If you’ll pardon the metaphor, the smile on Belmont’s face needs some dental work.

Which is to say that the ornate wrought-iron railing of the entrance stairs to Gari Melchers Home and Studio requires some TLC.

That’s why Scott Kreilick, a nationally known expert in the conservation of metals and masonry, was inspecting the staircase Monday. He was asked to consult with the Falmouth site after the antebellum ironwork was named among the state’s top 10 most endangered artifacts by the Virginia Association of Museums this winter.

Kreilick, whose company has conserved wrought-iron pieces in Savannah,  New Orleans and Charleston, and monuments at  many sites, admired Belmont’s tall, double-curved Aquia sandstone stairs crowned with a railing decorated with  iron curlicues and white-metal rosettes, topped by brass finials.

“It’s a well-made piece,” he said. “But it may not have been made for this location.”

That doubt is raised by the way the railing   attaches to the stone blocks of the stairs. Finding an answer will require more research, Kreilick said.

Belmont’s immediate concern is stabilizing the stairs, which have shifted over time, and properly protecting the railing against weathering, said David Berreth, the director of the national historic landmark.

The stairs and railing are solid now, but if the stairs continue settling, that could make them dangerous to use, he said.

Getting expert advice will help Belmont estimate the cost of repairs and determine “how far we can go” in conserving the staircase, Berreth said.

Down the road, he hopes that the railing’s inclusion on the Virginia Association of Museum’s  at-risk artifacts list will help Belmont raise  money to get the project done.

Such work lies beyond the scope of its yearly operating budget, he said. The historic house and museum is administered by the University of Mary Washington, but it raises about 45 percent of its funds from admissions, memberships, special events and private donations.

The VAM listing should “draw attention to the need for preservation of these precious artifacts, not only among private donors, but among state legislators, the Virginia Department of Historic Resources and other state agencies,” he said.

“We hope it shows them that there are needs out there that are not being met, and that museums have things well worth preserving in which  there is  broad interest  among the public.”

Most museums don’t have funds dedicated to conservation and preservation, Berreth said.

Belmont and its supporters established a small conservation fund   a few years ago, but with seven historic buildings on the property, “that doesn’t begin to cover our needs,” he said.

Conserving a couple of Melchers’ paintings or frames per year, or tackling one building  repair, exhausts the fund.

Kreilick said he looks forward to investigating the  railing’s design, materials and creator.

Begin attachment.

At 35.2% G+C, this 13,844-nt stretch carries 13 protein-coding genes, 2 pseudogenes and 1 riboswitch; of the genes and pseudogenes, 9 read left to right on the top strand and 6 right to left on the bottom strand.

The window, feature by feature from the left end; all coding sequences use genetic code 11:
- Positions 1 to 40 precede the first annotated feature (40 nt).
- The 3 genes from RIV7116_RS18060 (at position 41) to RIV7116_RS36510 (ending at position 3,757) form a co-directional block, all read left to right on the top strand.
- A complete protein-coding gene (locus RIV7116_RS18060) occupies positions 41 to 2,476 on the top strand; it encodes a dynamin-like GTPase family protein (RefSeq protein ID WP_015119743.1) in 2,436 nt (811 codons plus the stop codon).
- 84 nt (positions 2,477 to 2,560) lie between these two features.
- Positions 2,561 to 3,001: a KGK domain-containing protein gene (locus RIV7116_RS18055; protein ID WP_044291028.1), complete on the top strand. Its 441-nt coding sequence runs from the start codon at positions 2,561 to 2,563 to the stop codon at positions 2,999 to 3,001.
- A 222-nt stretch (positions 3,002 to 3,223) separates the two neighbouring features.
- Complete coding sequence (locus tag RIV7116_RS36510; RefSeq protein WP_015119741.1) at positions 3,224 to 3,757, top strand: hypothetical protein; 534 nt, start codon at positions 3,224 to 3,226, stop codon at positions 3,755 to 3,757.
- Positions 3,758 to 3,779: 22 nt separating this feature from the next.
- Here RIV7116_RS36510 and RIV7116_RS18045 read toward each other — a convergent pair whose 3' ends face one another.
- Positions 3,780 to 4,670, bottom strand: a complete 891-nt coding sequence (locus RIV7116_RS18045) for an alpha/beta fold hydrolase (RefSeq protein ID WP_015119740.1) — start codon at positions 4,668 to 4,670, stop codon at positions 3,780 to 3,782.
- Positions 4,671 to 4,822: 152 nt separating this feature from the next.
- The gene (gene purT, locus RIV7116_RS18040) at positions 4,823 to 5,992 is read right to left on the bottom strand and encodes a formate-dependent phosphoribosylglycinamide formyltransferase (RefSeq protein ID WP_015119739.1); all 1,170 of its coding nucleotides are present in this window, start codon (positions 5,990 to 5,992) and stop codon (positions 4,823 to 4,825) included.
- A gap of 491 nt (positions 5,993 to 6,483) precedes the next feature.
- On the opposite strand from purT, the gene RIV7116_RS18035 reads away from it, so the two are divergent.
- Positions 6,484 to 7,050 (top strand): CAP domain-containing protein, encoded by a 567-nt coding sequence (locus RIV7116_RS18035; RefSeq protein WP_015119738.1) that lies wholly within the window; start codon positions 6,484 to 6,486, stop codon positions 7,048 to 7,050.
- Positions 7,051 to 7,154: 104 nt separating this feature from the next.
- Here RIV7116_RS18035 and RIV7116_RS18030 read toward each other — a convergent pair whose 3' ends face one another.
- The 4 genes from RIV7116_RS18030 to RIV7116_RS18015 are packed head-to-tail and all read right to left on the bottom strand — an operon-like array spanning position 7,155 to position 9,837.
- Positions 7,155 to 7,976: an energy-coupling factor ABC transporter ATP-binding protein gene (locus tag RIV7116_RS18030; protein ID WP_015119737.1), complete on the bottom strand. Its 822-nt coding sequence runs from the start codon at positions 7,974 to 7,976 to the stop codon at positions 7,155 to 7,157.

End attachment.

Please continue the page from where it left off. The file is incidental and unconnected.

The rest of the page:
“Iron’s a funny thing,” he said, noting that it’s very difficult to date, unlike other metals.

He doubted   Belmont’s railing will bear a maker’s mark. But its style and construction methods may provide clues, Kreilick said.

“It would be nice to know more about this piece’s origin, to connect it with a blacksmithing center such as Philadelphia or Charleston,” he said.

Beate Jensen—Belmont’s supervisor of building and grounds preservation—believes the railing dates to the 1840s. That’s when the  house’s owner, Joseph B. Ficklen, married his second wife, A.E. Fitzhugh.

About that time, Ficklen enlarged the Federal-style house, giving it the center-hall layout that visitors see today, adding porches, creating a boxwood walk with rose arbors and sculpting its high earthen terrace, Jensen said.

Those improvements may have pleased his bride, and were a  way of signifying their status and wealth to the community, she said.

In those days, Berreth noted, visitors approached Falmouth’s hilltop mansions from the Rappahannock River, and Belmont’s terracing and stone stairs would have impressed those seeing them from  below.

Ficklen, born in Culpeper, owned several mills in the area as well as the Falmouth bridge across the river. His son, William Ficklen, inherited the house and it was his wife, Julibelle, who sold it to the Melcherses.

Clint Schemmer:   540/368-5029




The Virginia Association of Museums, in a first-ever 2011 competition that drew nearly 100,000 votes from  the public, named these items the most endangered artifacts at Virginia museums, libraries and archives. In addition to its “Top 10” list, VAM also announced

a  “People’s Choice” winner.


Booker T. Washington  National  Monument: (photographs with cellulose nitrate negatives), Roanoke

Fairfax Station Railroad  Museum: (railroad semaphore), Fairfax

Gari Melchers Home and Studio at Belmont: (wrought-iron staircase railing), Fredericksburg

Hermitage Museum  and Gardens: (Korean 18th-century Sakyamuni Triad silk tapestry), Norfolk

Historic Dumfries Virginia Inc.:  (wood trunk covered in deerskin, circa 1800), Manassas

Kluge–Ruhe Aboriginal Art  Collection, University of  Virginia: (Yolngu bark painting), Charlottesville

Library of Virginia: (executive papers of Gov. Thomas Jefferson, 1779–81), Richmond

The Mariners’ Museum: (USS Monitor’s revolving gun turret), Newport News

Preservation Virginia: (John Marshall’s Supreme Court judicial robes), Richmond

Virginia National Guard  Historical Society: (1846 Mexican War national flag), Blackstone


Norfolk Botanical Garden: (collection of 11 sculptures created by artist Moses Ezekiel), Norfolk



Virginia Museum of Transportation: (Norfolk & Western SD45 diesel locomotive No. 1776), Roanoke

Nauticus: (USS Battleship Wisconsin), Norfolk

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